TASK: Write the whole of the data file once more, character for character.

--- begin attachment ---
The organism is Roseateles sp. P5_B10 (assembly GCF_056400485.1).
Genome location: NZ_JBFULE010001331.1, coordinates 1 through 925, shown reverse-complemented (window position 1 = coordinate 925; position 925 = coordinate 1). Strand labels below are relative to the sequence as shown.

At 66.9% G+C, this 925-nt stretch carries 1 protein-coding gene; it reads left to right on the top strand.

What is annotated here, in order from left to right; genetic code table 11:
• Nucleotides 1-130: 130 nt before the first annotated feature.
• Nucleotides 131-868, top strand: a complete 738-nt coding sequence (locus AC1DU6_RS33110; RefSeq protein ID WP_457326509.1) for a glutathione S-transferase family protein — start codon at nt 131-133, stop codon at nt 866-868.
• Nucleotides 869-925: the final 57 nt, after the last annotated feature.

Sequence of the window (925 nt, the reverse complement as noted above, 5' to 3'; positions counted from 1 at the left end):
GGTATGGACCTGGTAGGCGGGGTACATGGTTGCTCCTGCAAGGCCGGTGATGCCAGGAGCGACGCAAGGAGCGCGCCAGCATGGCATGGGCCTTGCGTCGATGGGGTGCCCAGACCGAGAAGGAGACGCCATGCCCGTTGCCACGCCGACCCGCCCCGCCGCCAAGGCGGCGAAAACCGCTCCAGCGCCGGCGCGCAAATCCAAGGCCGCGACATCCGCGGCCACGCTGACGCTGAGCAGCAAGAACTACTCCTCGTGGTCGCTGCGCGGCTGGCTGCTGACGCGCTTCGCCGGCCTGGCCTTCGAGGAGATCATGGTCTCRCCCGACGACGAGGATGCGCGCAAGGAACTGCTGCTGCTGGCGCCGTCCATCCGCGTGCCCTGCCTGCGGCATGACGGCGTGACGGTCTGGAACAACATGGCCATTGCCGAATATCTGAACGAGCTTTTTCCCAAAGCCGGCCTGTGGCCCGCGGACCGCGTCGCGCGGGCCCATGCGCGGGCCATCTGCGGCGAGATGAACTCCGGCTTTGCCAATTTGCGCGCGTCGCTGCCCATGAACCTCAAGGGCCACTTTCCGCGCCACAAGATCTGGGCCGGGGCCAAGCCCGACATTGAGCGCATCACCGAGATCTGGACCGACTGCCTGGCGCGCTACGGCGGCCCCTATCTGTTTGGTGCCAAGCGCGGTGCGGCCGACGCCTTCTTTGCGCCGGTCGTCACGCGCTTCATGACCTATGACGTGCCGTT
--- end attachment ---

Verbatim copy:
The organism is Roseateles sp. P5_B10 (assembly GCF_056400485.1).
Genome location: NZ_JBFULE010001331.1, coordinates 1 through 925, shown reverse-complemented (window position 1 = coordinate 925; position 925 = coordinate 1). Strand labels below are relative to the sequence as shown.

At 66.9% G+C, this 925-nt stretch carries 1 protein-coding gene; it reads left to right on the top strand.

What is annotated here, in order from left to right; genetic code table 11:
• Nucleotides 1-130: 130 nt before the first annotated feature.
• Nucleotides 131-868, top strand: a complete 738-nt coding sequence (locus AC1DU6_RS33110; RefSeq protein ID WP_457326509.1) for a glutathione S-transferase family protein — start codon at nt 131-133, stop codon at nt 866-868.
• Nucleotides 869-925: the final 57 nt, after the last annotated feature.

Sequence of the window (925 nt, the reverse complement as noted above, 5' to 3'; positions counted from 1 at the left end):
GGTATGGACCTGGTAGGCGGGGTACATGGTTGCTCCTGCAAGGCCGGTGATGCCAGGAGCGACGCAAGGAGCGCGCCAGCATGGCATGGGCCTTGCGTCGATGGGGTGCCCAGACCGAGAAGGAGACGCCATGCCCGTTGCCACGCCGACCCGCCCCGCCGCCAAGGCGGCGAAAACCGCTCCAGCGCCGGCGCGCAAATCCAAGGCCGCGACATCCGCGGCCACGCTGACGCTGAGCAGCAAGAACTACTCCTCGTGGTCGCTGCGCGGCTGGCTGCTGACGCGCTTCGCCGGCCTGGCCTTCGAGGAGATCATGGTCTCRCCCGACGACGAGGATGCGCGCAAGGAACTGCTGCTGCTGGCGCCGTCCATCCGCGTGCCCTGCCTGCGGCATGACGGCGTGACGGTCTGGAACAACATGGCCATTGCCGAATATCTGAACGAGCTTTTTCCCAAAGCCGGCCTGTGGCCCGCGGACCGCGTCGCGCGGGCCCATGCGCGGGCCATCTGCGGCGAGATGAACTCCGGCTTTGCCAATTTGCGCGCGTCGCTGCCCATGAACCTCAAGGGCCACTTTCCGCGCCACAAGATCTGGGCCGGGGCCAAGCCCGACATTGAGCGCATCACCGAGATCTGGACCGACTGCCTGGCGCGCTACGGCGGCCCCTATCTGTTTGGTGCCAAGCGCGGTGCGGCCGACGCCTTCTTTGCGCCGGTCGTCACGCGCTTCATGACCTATGACGTGCCGTT